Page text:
Archives for July 2014

Roger Angell H’06 Awarded Baseball Hall of Fame Honor (

Roger Angell, the honorand, with Professor of English Peter Coviello, in 2006.

The honorand Roger Angell, with Professor of English Peter Coviello, in 2006.

Called a “graceful master of prose” and “baseball’s foremost essayist,” Roger Angell, a 2006 honorary degree recipient, was awarded the Baseball Hall of Fame’s J.G. Taylor Spink Award Saturday at Doubleday Field.

“It’s a surprise to me, because I was not a member of the [Baseball Writers’ Association of America], and all the prior Spink Award-winners have been members,” said Angell, who has been writing about baseball since 1962. “I’m the guy who would attend games year after year and stay late to talk to players. And then I’d get in a cab and go home, while all the other writers had to work against deadline. It was not a very popular position. … I wrote later and longer, and that’s pretty tough to forgive. But they’ve forgiven me, and here I am. I’m delighted.” Read more about Angell and the award, and see the video of Angell’s acceptance speech on

With five decades at The New Yorker — and counting — Angell nurtured such writers as Garrison Keillor, William Trevor and John Updike.

Maine Boasts A Higher Percentage of Female Farmers (Bangor Daily News)

farmerThere’s a new reason to be proud of Maine produce: the Bangor Daily News reports that the percentage of female farm operators in Maine is more than double the national average — 30 percent compared to 14 percent nationwide. Not only that, but farming in Maine (and in New England as a whole) is growing more rapidly than in other areas of the country.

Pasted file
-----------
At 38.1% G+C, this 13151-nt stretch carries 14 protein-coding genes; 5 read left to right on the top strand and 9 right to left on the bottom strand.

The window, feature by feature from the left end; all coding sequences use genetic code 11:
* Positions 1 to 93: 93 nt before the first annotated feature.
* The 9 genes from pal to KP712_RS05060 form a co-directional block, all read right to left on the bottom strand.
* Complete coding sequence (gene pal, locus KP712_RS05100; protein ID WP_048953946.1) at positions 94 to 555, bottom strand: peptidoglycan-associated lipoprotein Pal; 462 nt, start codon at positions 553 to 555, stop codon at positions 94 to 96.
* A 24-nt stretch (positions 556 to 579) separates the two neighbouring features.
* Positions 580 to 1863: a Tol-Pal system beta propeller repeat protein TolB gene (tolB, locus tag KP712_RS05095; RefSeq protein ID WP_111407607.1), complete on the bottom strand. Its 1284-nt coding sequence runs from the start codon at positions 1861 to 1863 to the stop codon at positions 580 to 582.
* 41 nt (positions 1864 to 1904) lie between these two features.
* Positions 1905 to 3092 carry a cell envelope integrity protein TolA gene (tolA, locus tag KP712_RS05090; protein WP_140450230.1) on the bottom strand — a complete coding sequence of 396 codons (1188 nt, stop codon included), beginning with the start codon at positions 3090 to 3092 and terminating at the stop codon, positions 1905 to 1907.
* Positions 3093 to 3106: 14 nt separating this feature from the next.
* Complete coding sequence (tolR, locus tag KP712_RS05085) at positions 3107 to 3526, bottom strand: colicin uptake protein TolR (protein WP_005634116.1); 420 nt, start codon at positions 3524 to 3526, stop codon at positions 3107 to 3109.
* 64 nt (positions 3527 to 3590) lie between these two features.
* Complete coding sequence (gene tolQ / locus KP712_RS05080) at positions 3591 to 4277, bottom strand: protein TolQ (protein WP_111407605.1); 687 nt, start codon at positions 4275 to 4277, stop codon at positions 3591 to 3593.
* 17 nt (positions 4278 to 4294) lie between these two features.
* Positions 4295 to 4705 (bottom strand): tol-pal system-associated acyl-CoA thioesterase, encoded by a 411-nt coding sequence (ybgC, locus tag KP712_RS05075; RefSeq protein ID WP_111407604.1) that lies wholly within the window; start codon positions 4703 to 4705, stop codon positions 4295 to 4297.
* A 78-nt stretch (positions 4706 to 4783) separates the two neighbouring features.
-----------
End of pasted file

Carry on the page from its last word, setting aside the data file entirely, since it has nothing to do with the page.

In New England, “it wasn’t uncommon for farmland to be passed down through the women,” explains Gary Keough, the state statistician for the USDA. It’s hard to tell, though, whether the recent increase means that more women are becoming interested in farming or are simply interested in becoming their farm’s chief operator. 

Townies: Students Work for Brunswick, Topsham

Libby Szuflita ’15 and Violet Ranson ’16 are mapping parts of Topsham and Brunswick this summer to help local administrators make land-use decisions that will improve town life and reconcile the sometimes conflicting needs of residents, businesses and wildlife.<

The students — who are both majoring in environmental studies and sociology — are working in the towns’ planning departments this summer. (Ranson is working for Brunswick; Szuflita for Topsham.) Both have Psi Upsilon Sustainability/Environmental Justice Fellowships from Bowdoin’s Environmental Studies program to fund their summertime jobs. The competitive grants are awarded every summer to students who intern at Maine environmental organizations, including town planning offices. Because these fellowships often require competence with GPS and GIS, Environmental Studies Program Manager Eileen Johnson offers a two-day course in mapmaking in early June. Read the full story.

The Grownup Way to Eat Your Veggies (TIME)

boy and cooked vegetablesIt seems every child has at least one vegetable, usually packed with nutrients, that can induce an onslaught of reactions ranging from complaint to outrage around the dinner table. Maybe it’s the stench (read: brussel sprouts). Maybe it’s the texture (looking at you, dry broccoli). Whether you’re still managing your emotions around this issue or looking for ways to introduce such nutrients into your child’s diet, here are some ways to make those veggies more delicious than ever.